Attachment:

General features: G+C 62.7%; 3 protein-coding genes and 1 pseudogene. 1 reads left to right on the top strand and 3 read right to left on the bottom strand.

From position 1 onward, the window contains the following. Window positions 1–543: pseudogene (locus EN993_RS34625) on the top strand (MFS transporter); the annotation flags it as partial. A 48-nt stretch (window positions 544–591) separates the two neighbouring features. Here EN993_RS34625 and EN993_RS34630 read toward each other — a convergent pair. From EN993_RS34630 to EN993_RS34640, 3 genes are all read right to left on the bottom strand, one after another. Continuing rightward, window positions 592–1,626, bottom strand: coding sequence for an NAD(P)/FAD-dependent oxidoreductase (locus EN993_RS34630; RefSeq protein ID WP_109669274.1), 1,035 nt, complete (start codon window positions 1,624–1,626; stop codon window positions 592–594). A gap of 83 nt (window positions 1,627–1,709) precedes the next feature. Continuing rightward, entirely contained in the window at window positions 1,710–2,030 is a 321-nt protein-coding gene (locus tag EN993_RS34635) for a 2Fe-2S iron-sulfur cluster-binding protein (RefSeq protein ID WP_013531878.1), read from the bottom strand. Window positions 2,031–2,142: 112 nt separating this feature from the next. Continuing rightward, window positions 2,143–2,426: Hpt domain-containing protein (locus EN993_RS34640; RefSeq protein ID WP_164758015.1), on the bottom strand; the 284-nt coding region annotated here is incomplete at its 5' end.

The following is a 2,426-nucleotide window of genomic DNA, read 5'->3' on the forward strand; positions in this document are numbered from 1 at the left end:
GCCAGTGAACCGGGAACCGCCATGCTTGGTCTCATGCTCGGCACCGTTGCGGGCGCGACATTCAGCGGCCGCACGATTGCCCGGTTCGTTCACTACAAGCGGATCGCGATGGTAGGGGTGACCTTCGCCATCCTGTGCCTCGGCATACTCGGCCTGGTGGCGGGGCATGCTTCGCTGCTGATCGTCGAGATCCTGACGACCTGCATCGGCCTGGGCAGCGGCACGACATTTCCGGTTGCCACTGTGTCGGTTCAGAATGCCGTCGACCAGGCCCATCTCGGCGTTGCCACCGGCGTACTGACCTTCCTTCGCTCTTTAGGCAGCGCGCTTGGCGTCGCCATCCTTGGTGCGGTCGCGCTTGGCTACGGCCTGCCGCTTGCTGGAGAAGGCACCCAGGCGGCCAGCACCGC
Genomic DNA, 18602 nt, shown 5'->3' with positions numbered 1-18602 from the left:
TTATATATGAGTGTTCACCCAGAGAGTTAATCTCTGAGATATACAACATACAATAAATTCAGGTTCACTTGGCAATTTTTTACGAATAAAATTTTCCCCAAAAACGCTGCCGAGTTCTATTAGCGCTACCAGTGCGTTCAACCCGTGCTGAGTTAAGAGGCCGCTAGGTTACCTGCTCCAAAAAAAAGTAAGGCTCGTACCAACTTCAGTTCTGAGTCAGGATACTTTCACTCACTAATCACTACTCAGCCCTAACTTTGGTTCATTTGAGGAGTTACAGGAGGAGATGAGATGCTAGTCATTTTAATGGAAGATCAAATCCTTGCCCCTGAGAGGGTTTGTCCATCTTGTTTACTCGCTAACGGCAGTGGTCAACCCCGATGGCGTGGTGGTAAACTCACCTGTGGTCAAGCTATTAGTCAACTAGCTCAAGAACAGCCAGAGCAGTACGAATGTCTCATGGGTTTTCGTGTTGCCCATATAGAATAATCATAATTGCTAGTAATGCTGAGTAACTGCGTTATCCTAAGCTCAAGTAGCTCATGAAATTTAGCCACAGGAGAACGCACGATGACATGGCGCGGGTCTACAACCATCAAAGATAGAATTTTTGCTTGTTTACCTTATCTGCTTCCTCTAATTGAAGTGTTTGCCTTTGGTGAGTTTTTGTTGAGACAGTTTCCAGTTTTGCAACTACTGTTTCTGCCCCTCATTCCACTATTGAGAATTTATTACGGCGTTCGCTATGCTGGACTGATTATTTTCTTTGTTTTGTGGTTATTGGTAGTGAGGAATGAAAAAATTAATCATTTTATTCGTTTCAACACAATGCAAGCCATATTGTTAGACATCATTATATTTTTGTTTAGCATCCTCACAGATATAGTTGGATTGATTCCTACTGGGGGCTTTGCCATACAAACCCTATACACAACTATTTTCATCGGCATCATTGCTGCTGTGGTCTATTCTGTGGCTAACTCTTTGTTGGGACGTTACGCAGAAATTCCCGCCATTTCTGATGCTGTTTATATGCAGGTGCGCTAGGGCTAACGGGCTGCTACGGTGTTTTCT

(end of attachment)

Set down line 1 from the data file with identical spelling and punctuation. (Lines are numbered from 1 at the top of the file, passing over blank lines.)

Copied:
General features: G+C 62.7%; 3 protein-coding genes and 1 pseudogene. 1 reads left to right on the top strand and 3 read right to left on the bottom strand.